Divine Gate – 03

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As Arthur summons Oz (that’s right: the Wizard of Oz…oh my) along with Loki, not necessarily for their aid but to at least bear witness to the impending discovery of the Divine Gate, the show takes a closer look at the cheerful, energetic Midori, who not surprisingly is dealing with demons just like Aoto, which affects her focus and performance in a sparring exercise, and may prove more of a crippling liability as the quest to find the gate heats up.

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We haven’t even been formally introduced to three of the six kids in the core group, but as Akane talks with them, one makes clear that Midori’s intense belief in the Gate, or something related to it, could be hampering her development, like an anchor holding back a boat (not the most flattering metaphor, I’ll admit).

As Aoto is initiated into the academy, he still declines warm food and has trouble putting into words why exactly he’s there (as opposed to how he came to be there). But it’s a brief outburst by Midori about “being number one” that shifts Akane’s attention to her later.

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Midori decides to open up Akane, telling him about her friendship with Elena, someone who only wanted one friend: her. When Midori, a far more outgoing girl, inevitably made other friends at school, it poisoned the bond between them, culminating in an ultimatum from Elena that Midori simply could not accept. This was a decent, no-nonsense execution of the Obsessive Friend theme.

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Midori fails to make up with Elena, who rather than attend the summer festival as they always do, heads off to find the Divine Gate on her own. Once Midori hears of a girl disappearing in the mountains, she rushes to a police-filled scene, and actually sees the massive gate looming over the mountain.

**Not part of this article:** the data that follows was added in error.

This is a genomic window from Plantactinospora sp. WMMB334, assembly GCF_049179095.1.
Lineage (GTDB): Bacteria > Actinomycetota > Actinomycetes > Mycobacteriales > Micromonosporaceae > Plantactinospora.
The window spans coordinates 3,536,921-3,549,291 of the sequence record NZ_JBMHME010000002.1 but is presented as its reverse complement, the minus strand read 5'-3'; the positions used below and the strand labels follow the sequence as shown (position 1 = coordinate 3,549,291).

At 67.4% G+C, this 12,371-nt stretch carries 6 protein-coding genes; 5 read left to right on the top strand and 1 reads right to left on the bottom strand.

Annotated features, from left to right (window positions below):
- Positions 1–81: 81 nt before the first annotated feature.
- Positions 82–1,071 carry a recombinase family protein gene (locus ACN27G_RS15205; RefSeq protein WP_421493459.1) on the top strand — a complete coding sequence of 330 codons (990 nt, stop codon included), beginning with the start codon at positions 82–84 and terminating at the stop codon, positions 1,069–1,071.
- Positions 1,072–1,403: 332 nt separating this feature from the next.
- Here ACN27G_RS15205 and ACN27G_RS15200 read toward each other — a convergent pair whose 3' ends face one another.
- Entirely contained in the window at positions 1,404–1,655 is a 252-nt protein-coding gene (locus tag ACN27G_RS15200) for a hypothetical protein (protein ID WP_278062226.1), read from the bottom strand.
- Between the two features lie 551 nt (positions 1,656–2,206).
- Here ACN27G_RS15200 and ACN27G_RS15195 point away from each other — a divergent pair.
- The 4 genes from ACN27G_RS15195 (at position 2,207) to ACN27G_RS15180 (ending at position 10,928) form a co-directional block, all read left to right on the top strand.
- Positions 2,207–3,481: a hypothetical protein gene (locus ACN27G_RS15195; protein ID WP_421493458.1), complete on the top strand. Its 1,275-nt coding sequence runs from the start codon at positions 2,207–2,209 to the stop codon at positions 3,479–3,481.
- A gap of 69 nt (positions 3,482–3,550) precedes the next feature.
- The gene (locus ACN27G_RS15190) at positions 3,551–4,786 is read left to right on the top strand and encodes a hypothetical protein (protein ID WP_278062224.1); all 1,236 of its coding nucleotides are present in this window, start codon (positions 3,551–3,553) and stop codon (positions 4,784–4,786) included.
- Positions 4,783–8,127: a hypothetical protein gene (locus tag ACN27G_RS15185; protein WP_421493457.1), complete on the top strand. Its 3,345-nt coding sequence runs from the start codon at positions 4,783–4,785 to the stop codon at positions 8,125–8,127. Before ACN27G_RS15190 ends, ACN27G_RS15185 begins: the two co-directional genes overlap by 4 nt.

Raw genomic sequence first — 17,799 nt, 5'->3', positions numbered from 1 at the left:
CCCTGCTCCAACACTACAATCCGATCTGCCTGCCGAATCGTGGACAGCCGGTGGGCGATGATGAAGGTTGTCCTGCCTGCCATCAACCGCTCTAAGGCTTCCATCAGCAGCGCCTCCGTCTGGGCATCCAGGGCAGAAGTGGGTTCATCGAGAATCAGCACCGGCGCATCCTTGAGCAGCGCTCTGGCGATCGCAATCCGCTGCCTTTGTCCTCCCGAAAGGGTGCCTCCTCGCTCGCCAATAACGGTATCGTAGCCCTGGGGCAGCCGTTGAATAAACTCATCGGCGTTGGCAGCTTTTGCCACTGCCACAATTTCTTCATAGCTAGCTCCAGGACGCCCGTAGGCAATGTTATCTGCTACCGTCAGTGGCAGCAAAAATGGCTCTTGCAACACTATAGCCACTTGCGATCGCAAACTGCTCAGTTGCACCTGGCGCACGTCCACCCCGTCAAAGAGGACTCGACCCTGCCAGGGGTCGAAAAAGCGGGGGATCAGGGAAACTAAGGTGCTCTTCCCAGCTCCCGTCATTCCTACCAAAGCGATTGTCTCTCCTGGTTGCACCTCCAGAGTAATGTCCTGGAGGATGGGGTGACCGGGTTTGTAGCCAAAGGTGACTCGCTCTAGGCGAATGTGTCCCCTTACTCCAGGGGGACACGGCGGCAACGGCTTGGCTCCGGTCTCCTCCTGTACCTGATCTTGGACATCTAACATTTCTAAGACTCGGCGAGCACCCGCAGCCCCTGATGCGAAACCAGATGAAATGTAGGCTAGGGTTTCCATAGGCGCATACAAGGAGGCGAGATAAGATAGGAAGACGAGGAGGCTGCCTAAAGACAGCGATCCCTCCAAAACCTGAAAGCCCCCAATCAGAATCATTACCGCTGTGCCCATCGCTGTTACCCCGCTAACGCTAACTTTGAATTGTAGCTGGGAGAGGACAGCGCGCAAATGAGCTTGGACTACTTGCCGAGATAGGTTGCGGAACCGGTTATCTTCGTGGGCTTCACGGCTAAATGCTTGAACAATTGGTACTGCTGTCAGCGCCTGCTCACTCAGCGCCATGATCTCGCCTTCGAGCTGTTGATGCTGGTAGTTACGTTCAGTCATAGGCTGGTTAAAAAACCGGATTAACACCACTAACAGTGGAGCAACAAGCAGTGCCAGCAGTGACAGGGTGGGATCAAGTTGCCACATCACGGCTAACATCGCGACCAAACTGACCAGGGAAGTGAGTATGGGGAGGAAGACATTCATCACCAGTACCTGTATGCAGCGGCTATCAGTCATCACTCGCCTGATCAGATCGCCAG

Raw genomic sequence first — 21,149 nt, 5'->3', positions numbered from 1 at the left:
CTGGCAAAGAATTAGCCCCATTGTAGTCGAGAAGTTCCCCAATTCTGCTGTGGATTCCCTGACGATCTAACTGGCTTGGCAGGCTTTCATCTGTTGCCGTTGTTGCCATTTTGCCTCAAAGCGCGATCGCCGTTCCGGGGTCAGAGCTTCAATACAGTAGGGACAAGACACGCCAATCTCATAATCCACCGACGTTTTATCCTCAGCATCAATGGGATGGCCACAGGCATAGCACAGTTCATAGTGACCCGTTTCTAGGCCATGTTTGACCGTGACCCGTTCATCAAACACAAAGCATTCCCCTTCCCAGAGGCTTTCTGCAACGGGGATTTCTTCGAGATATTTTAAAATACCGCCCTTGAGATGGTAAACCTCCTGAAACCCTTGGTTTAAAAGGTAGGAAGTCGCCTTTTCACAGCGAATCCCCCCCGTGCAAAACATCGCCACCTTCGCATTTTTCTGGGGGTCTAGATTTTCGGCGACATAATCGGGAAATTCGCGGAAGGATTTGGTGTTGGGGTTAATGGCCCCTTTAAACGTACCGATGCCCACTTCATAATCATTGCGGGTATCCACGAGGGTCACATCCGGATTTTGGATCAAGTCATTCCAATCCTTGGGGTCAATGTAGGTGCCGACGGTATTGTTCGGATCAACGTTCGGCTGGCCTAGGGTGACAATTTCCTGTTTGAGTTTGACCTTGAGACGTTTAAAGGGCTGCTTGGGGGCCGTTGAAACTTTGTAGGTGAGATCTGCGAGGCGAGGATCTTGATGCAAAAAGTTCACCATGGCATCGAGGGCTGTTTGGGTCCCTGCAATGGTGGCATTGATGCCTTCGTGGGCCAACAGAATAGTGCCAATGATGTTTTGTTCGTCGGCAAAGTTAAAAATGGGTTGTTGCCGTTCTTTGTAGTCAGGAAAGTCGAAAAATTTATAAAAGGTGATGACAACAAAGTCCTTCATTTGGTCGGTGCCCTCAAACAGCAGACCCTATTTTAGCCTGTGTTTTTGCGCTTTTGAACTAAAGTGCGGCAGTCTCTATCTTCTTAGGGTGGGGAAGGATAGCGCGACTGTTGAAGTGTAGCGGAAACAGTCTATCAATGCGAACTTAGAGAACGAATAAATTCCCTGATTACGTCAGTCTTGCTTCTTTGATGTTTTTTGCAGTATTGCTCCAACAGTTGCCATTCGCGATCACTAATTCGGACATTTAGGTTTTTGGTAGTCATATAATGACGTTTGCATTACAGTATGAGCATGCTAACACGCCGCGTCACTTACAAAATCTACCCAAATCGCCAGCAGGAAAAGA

Ever since that strange, vivid experience, Midori has not only believed in the gate, but believed Elena was already there, waiting for her. She wants Elena to still be alive, but she also wants to repair the bond she broke by rejecting her ultimatum (which wasn’t an unreasonable move, but obviously came at a stiff price).

Aoto hears a little of the story, and it probably shows him that he’s not the only one with issues, but unlike her, he’s also got a little boy in his head telling him how messed up he is all the time. Akane and Midori can see him talking to someone they can’t see, and it worries Midori.

She does some digging online (on a computer with a keyboard that seems way too loud and disruptive for a library), but as soon as she accesses Aoto’s files, a red “Restricted Access” wall goes up, stopping her in her tracks and making her and Akane wonder what the heck Aoto did, or what was done to him.

Another episode that efficiently fleshes out one more character, Midori, without solving all her problems, but making us understand her better. I imagine the show will eventually do this with Akane and the other three prominent kids in the group, parallel to Arthur and the Round Table’s more abstract machinations.

However, I won’t be around to see it, because the mystery of the gate just isn’t doing anything for me, and there’s no indication the revelations (if they ever come, as we’re likely to be strung along for some time beforehand) will be any less half-baked than the characterization of iconic characters like Loki and Oz. So I’m making a discreet exit now; no hard feelings.

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Eureka Seven AO – 22 (Fin; ’till late autumn)

Ao, Elena and Maggie face off against Truth, but he’s capable of creating a trapar storm that disorients Ao, who crashes into a scub coral. He comes out in Iwato, brought there by Naru, who serves him rice and tries to convince him not to fight Truth, who like him, is merely a child of two races. However, his mind is made up, telling her neither of them have changed. Pied Piper, Harlequin, and the Secret allies take Truth on, but can’t make a dent in him. Ao and Naru arrive, and Ao rushes at Truth. Flash forward to a ruined New York City in the year 12021. An adult Renton Thurston witnesses a Seven Swell and flies into it with his Nirvash, hoping to find Eureka and “bring everything to an end.”